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Editorial: Help Don’t Hinder Aid to Post-Cyclone Arakan State
27 Jun 2023
Hundreds of thousands of houses were either damaged or destroyed by Cyclone Mocha, which hit Arakan State on May 14. The vast majority of storm victims are still struggling to rise from the wreckage.
Sittwe, Pauktaw, Rathedaung and Kyauktaw townships were hit hardest by the storm, which was also felt strongly in Myebon and Mrauk-U townships.
However, relief efforts by international aid agencies and local civil society organisations have been severely hampered by junta travel restrictions.
Following its failed talks in early June with the Brotherhood Alliance in which the Arakan Army (AA) is a member, the regime has imposed restrictions on delivery of humanitarian assistance as if it bears grudges against the tripartite military alliance. Its imposition of travel restrictions stands in stark contrast to its pledge to help the storm victims.
Regardless of one’s politics, let us all come together, at least, in gratitude for the hard-working electricity staff who have laboured day and night to bring Arakan State back on the grid in Cyclone Mocha’s aftermath. Some even died in the process.
The regime risks becoming a public abomination when it prohibits delivery of relief aid, including rice seeds for farmers. Such action will cost the regime a rare chance to salvage its image by instead helping to steer aid to where it needs to go.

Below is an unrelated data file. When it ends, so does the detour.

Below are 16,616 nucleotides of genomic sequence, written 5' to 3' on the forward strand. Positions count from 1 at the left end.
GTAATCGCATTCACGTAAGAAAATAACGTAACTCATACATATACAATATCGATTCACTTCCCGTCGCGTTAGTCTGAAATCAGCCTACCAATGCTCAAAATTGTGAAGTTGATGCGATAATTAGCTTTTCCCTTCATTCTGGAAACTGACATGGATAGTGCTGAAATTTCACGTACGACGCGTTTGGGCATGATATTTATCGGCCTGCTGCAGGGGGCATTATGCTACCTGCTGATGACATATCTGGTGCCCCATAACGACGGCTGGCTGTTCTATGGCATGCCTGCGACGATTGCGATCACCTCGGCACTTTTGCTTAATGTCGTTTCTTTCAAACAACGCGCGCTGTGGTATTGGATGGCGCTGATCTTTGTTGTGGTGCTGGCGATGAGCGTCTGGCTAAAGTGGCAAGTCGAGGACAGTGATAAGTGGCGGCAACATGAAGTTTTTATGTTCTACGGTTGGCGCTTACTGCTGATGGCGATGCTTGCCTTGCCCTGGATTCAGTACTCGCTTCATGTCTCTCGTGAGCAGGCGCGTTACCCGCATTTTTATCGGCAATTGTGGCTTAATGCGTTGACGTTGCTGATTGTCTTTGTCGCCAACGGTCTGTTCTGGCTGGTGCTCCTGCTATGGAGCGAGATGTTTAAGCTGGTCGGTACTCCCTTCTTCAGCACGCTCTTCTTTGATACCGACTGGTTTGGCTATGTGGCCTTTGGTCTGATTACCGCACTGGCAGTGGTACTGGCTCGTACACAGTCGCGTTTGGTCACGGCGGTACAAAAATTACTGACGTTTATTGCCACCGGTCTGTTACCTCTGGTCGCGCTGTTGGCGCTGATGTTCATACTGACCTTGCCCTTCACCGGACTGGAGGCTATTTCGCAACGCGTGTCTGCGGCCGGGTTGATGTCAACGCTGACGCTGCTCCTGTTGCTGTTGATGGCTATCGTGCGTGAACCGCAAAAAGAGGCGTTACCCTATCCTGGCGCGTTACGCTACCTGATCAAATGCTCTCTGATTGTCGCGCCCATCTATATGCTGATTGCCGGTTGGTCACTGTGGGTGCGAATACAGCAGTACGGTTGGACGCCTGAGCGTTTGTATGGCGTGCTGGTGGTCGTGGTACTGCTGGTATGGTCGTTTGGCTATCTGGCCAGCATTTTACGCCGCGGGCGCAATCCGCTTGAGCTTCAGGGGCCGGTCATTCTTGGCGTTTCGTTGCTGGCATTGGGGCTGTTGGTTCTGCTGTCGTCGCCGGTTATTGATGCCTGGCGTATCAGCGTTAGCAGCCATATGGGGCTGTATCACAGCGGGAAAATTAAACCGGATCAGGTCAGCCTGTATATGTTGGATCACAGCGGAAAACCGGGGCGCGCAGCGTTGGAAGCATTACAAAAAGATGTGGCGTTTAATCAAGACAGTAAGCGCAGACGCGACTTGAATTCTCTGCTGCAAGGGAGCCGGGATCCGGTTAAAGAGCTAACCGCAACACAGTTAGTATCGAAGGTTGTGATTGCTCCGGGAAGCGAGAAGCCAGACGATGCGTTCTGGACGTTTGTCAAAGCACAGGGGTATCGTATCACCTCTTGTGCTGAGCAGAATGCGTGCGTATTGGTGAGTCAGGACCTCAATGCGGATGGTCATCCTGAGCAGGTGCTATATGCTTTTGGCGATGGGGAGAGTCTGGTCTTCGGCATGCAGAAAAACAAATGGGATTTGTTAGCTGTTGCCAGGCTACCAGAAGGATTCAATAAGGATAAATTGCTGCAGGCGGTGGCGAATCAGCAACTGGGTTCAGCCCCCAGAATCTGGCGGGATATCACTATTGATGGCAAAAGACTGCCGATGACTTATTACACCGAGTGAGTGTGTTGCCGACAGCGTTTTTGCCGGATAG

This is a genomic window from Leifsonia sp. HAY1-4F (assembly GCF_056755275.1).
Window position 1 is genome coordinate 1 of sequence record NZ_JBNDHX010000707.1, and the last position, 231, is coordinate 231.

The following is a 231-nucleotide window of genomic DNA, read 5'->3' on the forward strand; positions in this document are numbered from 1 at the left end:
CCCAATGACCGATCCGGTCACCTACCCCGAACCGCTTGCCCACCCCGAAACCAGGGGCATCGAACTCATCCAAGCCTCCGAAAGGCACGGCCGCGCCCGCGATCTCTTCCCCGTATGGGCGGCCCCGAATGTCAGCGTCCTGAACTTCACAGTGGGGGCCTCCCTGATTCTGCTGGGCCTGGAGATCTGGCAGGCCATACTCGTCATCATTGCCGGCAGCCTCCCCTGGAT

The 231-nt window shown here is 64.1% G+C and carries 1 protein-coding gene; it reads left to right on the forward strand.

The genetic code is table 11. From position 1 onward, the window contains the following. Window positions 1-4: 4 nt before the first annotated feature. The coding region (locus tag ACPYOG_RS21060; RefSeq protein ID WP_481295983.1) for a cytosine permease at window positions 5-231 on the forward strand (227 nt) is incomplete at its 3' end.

Corrugated roofing sheets that arrived in Arakan State in the first few days after the cyclone were pocketed by the junta’s military units and departments. Residents have only got tarpaulin sheets, but then, the regime is imposing restrictions on the provision of tarpaulin sheets for civilians.
Local farmers in northern Arakan State are struggling to grow monsoon paddy as many cattle died and rice seeds were destroyed in the storm. The regime must help them immediately and effectively as the inability to grow rice will affect food security in the region.
With assistance provided by its fellow ethnic armed organisations, the AA has been providing help to storm victims in areas under its control. But the regime has been doing the opposite.
Those hit hardest by the storm are internally displaced people (IDPs) taking shelter at camps. Many had already lost their houses and had managed to survive on small amounts donated by international aid agencies. The storm came as another serious blow to them as it destroyed their temporary homes in the displacement camps.
Meanwhile, aid agencies’ efforts to provide shelter for storm victims including IDPs have been hampered by the junta’s restrictions.
Most of the displacement camps and some villages are at risk of diarrhoea and dengue fever outbreak as they have been forced to drink unclean water.
It will take time to rehabilitate Arakan State, where Cyclone Mocha has destroyed or damaged hundreds of thousands of houses. But for emergency relief efforts to take effect, the regime must lift restrictions.
Price hikes are also making it difficult for many to rebuild or repair their houses damaged by the storm. Businesses should not take the difficult circumstances of post-cyclone Arakan State as an opportunity to price gouge. The regime must also regulate merchants and businesses in Arakan State to make sure they do not overcharge.
Shelter is one of the basic needs of mankind, and is arguably even more important than food currently for storm victims in Arakan State. The regime, therefore, should put aside its resentments, whatever they may be, and instead lift restrictions and collaborate with social organisations to deliver aid to those in need.
DMG also urges Arakanese communities at home and abroad to do their fair share to provide shelter and financial assistance to their kith and kin.